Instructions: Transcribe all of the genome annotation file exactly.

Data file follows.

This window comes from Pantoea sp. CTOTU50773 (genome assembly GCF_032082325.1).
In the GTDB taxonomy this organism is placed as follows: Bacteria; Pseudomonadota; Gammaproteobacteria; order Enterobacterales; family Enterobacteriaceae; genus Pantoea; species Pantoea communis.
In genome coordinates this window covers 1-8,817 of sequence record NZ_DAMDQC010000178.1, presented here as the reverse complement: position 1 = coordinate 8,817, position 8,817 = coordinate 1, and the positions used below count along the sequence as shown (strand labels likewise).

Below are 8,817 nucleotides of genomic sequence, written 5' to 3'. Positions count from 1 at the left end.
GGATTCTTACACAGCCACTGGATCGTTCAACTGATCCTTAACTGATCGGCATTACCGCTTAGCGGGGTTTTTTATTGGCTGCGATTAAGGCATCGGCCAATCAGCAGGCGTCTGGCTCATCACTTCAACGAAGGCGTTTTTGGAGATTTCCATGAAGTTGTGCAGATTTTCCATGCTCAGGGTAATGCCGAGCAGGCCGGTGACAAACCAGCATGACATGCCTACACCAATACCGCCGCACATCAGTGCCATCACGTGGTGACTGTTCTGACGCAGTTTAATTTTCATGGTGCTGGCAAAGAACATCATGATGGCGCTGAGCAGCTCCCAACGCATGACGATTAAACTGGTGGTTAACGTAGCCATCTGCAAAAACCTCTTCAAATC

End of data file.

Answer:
This window comes from Pantoea sp. CTOTU50773 (genome assembly GCF_032082325.1).
In the GTDB taxonomy this organism is placed as follows: Bacteria; Pseudomonadota; Gammaproteobacteria; order Enterobacterales; family Enterobacteriaceae; genus Pantoea; species Pantoea communis.
In genome coordinates this window covers 1-8,817 of sequence record NZ_DAMDQC010000178.1, presented here as the reverse complement: position 1 = coordinate 8,817, position 8,817 = coordinate 1, and the positions used below count along the sequence as shown (strand labels likewise).

Below are 8,817 nucleotides of genomic sequence, written 5' to 3'. Positions count from 1 at the left end.
GGATTCTTACACAGCCACTGGATCGTTCAACTGATCCTTAACTGATCGGCATTACCGCTTAGCGGGGTTTTTTATTGGCTGCGATTAAGGCATCGGCCAATCAGCAGGCGTCTGGCTCATCACTTCAACGAAGGCGTTTTTGGAGATTTCCATGAAGTTGTGCAGATTTTCCATGCTCAGGGTAATGCCGAGCAGGCCGGTGACAAACCAGCATGACATGCCTACACCAATACCGCCGCACATCAGTGCCATCACGTGGTGACTGTTCTGACGCAGTTTAATTTTCATGGTGCTGGCAAAGAACATCATGATGGCGCTGAGCAGCTCCCAACGCATGACGATTAAACTGGTGGTTAACGTAGCCATCTGCAAAAACCTCTTCAAATC